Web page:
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Cumbernauld, Cumbernauld Town Centre, General

Bus Station (Modern), Flat(S) (19th Century)-(20th Century), Municipal Building (19th Century)-(20th Century), Shopping Centre (20th Century)

Site Name Cumbernauld, Cumbernauld Town Centre, General

Classification Bus Station (Modern), Flat(S) (19th Century)-(20th Century), Municipal Building (19th Century)-(20th Century), Shopping Centre (20th Century)

Alternative Name(s) Town Centre

Canmore ID 70557

Site Number NS77SE 47

NGR NS 75805 74489

NGR Description Centred on NS 75805 74489

Datum OSGB36 - NGR


Ordnance Survey licence number 100057073. All rights reserved.
Canmore Disclaimer. © Copyright and database right 2021.

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Administrative Areas

  • Council North Lanarkshire
  • Parish Cumbernauld
  • Former Region Strathclyde
  • Former District Cumbernauld And Kilsyth
  • Former County Dunbartonshire

Treasured Places (17 August 2007)

Built from the 1960s, Cumbernauld New Town accommodated 70,000 residents in dense low-rise housing and tower blocks. The Town Centre, a huge concrete 'megastructure', was designed to hold Cumbernauld's retail, administrative, cultural and recreational facilities on nine levels, accessed via an on-site bus station and a motorway running underneath. The bold architecture of the Town Centre received international acclaim.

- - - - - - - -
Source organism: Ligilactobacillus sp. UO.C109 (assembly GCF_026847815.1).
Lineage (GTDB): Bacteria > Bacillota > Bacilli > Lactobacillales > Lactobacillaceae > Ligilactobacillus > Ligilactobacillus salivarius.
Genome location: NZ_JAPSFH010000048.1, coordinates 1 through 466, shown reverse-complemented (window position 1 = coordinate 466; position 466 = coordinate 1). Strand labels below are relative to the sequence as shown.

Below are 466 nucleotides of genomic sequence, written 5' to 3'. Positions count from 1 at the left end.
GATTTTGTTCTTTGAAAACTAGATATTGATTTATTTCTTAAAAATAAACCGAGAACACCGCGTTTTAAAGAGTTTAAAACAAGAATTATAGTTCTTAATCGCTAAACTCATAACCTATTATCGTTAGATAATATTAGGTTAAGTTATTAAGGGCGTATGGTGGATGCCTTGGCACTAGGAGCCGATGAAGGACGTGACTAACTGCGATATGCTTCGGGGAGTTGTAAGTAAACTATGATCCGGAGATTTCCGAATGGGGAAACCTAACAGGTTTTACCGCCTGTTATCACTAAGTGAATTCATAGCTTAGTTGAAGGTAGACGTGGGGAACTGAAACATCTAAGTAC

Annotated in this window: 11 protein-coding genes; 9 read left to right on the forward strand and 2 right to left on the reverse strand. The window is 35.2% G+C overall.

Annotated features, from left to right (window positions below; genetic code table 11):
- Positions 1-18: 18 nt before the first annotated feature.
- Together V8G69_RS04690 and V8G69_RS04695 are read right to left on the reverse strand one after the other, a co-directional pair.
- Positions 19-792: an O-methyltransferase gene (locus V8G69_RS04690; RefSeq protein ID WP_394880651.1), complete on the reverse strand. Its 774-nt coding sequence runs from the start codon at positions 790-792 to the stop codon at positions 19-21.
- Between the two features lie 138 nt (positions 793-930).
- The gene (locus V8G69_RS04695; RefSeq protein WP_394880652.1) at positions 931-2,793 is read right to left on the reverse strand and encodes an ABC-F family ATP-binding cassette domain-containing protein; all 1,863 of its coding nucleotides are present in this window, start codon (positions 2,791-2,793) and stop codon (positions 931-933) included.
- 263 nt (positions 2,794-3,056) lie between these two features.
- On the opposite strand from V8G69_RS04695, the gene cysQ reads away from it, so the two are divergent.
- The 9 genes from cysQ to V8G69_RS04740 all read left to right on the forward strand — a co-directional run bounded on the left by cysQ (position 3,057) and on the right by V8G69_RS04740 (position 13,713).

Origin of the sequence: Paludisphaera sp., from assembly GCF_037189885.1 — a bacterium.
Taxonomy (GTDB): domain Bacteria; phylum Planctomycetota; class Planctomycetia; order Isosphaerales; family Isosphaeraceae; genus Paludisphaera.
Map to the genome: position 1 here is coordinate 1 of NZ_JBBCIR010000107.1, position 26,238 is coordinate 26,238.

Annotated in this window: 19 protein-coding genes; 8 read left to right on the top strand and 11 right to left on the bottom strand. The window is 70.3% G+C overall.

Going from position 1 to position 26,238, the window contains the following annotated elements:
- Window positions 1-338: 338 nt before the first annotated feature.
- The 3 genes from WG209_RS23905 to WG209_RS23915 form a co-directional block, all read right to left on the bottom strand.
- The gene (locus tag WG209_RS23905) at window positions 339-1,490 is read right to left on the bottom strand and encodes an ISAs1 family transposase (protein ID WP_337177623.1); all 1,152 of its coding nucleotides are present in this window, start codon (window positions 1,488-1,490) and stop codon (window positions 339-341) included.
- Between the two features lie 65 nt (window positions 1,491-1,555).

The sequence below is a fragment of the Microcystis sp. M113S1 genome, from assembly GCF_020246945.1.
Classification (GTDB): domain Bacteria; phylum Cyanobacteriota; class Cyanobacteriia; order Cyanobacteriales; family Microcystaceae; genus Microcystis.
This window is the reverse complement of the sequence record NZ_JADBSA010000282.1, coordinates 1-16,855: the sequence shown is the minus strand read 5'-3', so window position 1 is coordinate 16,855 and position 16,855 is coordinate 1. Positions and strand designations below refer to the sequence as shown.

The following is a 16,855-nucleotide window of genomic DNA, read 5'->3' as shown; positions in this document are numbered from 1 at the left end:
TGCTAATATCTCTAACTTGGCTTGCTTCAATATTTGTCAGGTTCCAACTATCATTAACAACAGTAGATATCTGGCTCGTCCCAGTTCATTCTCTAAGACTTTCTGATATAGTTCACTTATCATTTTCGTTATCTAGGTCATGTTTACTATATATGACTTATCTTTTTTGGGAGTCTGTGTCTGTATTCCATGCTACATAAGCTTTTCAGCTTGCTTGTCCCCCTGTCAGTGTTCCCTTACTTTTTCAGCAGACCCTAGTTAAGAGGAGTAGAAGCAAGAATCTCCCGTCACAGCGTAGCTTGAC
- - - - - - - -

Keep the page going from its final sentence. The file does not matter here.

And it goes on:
Information from RCAHMS (SC) 17 August 2007

Glendinning, M, MacInnes, R and MacKechnie, A, 1996

Architecture Notes

NS77SE 47 centred on NS 75805 74489


Construction (1960)

Aerial Photography (1989)

Photographic Survey (1990)

Aerial Photography (1990)

Aerial Photography (1991)

Publication Account (1997)

A massive multi-level, multi-function town-centre building set on an elevated ridge, straddling a dual-carriageway through road. One of the key monuments of postwar European architecture, and the most important postwar work in this country. Significant chiefly as the international exemplar of 'megastructural' planning - the conception, central to avant-garde 1950s/60s architecture, of single, agglomerative buildings containing multiple functions juxtaposed in a visually exciting manner with traffic routes. In a postwar context, the Centre is almost completely original as a conception - although possibly influenced, further back, by the multi-level imagery of Italian Futurism, or by Schindler's Lovell Beach House - and it was hailed by International Modern Movement historian Reyner Banham as 'the canonical megastructure'. More prosaically: it ws the world's first multi-level covered-in town centre. (Figs. 4.45, 4.46).

Information from 'Rebuilding Scotland: The Postwar Vision, 1945-75', (1997).

Aerial Photography (27 August 1998)

Photographic Survey (2 November 2000)


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